Inflammation is an important stage in the immune system response to damage or invasive foreign bodies and macrophages are involved in the initiation and resolution of it. The response of the immune system includes a wide variety of cells and can be split into five stages, initiation, inflammation, resolution and, tissue‐integrity restoration.
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It is through inflammation that the cells of the immune system treat foreign bodies or damage. Macrophages are vital to the inflammation stage because they can either release pro-inflammatory or anti-inflammatory molecules depending on their polarisation.
This macrophage polarisation is a dynamic process and the balance between the polarised forms affects inflammation and the long-term health of the tissue.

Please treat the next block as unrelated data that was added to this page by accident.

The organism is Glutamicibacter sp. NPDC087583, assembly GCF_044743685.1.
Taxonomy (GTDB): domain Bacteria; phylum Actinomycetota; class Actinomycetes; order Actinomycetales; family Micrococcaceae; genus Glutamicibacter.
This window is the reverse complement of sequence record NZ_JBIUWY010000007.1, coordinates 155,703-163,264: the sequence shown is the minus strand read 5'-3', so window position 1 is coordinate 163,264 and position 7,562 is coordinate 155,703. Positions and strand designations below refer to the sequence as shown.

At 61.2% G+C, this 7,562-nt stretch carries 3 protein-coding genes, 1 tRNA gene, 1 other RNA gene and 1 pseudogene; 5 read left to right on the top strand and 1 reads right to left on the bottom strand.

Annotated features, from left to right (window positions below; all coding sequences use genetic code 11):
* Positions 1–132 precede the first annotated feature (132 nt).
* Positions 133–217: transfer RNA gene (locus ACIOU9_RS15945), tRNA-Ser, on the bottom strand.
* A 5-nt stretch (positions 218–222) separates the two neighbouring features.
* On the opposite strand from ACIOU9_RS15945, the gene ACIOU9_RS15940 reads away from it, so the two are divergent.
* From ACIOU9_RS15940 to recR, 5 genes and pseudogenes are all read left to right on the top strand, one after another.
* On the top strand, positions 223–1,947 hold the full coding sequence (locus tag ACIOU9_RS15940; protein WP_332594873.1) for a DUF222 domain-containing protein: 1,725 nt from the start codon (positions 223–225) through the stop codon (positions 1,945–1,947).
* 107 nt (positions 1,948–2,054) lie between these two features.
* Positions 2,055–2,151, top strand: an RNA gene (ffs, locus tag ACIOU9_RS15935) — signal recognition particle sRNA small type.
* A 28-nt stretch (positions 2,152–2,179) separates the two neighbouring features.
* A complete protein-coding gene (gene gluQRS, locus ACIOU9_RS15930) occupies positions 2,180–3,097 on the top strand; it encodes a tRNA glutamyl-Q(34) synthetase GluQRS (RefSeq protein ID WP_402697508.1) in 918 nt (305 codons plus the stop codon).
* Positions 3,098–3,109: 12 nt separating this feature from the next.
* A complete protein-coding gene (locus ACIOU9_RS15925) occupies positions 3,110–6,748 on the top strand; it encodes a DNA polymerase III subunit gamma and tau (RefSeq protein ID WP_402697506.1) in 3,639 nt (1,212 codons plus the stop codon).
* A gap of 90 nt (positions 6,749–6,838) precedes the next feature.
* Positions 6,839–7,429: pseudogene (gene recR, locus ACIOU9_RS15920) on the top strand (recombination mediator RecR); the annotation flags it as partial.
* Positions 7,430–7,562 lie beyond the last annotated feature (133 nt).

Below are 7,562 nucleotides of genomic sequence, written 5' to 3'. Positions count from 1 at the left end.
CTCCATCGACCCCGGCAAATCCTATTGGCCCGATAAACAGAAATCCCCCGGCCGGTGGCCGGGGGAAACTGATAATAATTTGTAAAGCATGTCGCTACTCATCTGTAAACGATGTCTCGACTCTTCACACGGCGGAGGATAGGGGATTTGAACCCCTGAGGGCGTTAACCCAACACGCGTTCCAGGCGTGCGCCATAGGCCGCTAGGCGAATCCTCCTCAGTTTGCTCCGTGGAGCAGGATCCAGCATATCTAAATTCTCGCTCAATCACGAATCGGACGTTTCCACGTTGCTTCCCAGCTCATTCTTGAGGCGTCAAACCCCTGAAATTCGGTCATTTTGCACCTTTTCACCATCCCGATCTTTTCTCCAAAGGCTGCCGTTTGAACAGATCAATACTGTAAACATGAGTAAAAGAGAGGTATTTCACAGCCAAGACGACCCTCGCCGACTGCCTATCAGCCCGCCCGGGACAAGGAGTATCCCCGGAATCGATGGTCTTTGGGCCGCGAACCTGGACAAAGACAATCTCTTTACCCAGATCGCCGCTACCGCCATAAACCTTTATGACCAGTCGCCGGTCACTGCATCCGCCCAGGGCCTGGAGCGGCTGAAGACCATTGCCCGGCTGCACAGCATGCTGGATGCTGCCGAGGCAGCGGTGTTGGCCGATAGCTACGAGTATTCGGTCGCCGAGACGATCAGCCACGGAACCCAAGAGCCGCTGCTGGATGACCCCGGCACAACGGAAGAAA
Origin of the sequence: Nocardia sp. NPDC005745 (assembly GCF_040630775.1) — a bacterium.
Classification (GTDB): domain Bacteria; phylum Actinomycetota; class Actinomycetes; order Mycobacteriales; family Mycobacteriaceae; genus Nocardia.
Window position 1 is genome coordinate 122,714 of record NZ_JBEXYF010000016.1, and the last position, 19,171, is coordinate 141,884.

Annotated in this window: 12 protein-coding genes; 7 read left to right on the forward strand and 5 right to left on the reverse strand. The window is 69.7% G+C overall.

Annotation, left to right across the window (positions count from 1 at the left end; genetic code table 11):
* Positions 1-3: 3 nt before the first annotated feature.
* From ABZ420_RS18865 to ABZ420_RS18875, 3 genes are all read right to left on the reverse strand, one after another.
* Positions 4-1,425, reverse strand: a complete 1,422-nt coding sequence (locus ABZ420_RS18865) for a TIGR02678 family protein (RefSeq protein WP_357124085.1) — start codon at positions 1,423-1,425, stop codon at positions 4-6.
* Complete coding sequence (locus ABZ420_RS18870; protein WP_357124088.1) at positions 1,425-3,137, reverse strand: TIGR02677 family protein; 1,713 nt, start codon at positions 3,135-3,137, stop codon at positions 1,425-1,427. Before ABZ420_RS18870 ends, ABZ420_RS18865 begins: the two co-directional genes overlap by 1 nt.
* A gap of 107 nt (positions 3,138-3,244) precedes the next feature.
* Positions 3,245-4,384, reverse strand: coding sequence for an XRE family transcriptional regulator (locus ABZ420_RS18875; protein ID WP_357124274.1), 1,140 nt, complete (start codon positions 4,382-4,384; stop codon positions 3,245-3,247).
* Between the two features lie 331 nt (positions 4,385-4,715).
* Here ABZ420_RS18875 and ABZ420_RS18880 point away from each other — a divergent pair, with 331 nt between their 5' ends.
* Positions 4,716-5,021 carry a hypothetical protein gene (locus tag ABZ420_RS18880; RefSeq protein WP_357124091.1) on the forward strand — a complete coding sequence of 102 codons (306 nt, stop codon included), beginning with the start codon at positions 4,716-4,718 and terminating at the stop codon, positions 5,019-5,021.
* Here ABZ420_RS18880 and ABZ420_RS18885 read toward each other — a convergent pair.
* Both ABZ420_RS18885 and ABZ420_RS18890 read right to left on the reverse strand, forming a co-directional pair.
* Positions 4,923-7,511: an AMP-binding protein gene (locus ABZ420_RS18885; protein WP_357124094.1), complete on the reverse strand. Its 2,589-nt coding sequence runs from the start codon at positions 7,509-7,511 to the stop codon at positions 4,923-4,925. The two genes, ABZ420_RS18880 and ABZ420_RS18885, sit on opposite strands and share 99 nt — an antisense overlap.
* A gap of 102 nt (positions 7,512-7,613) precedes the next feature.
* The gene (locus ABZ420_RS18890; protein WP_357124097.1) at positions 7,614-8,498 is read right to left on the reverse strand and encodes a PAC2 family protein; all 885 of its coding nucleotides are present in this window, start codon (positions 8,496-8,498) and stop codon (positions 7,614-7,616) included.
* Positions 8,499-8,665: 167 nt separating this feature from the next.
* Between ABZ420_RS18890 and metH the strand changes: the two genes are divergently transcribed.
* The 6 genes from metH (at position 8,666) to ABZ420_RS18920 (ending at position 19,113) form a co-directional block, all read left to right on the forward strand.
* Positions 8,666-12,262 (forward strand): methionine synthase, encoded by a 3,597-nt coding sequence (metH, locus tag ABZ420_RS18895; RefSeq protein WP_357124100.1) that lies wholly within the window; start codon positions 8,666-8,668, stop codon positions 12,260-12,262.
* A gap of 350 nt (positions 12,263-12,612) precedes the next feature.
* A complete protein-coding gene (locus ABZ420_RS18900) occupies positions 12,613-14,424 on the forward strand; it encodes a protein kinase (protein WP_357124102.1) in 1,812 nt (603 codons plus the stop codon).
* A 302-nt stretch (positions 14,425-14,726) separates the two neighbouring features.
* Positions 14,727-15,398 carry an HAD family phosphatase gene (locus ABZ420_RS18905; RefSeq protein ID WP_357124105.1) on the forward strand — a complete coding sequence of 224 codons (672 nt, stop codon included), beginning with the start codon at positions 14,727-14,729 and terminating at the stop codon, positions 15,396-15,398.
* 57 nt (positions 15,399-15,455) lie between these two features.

What is polarisation?
Polarisation describes the change in the phenotype of the macrophage. The polarisation of the macrophages results in drastic changes in their global transcriptome. The polarised macrophages are distinguished by molecules they release.
In contrast to differentiation, this polarisation is an easily reversible process. The polarisation of a macrophage occurs in reaction to specific external stimuli. This stimulus encourages polarisation into one of the two main macrophage types, M1 and M2.
M1 macrophages initiate the inflammatory response of the immune system. They become M1 polarised through exposure to lipopolysaccharide or interferon-γ. Interferon-γ is produced by Th1 T-lymphocytes.
These Th1 T-lymphocytes are cells involved with the immune response, they identify and bind to foreign antigens releasing extracellular interferon-γ, consequently this polarises the surrounding macrophages towards the M1 polarisation. This polarisation initiates a cascade of inflammation triggered by the products of M1.
These products contain many pro-inflammatory molecules including cytokines, chemokines, and, reactive oxygen and nitrogen intermediates. These pro-inflammatory species attack the foreign body but lack precision therefore they damage surrounding tissue.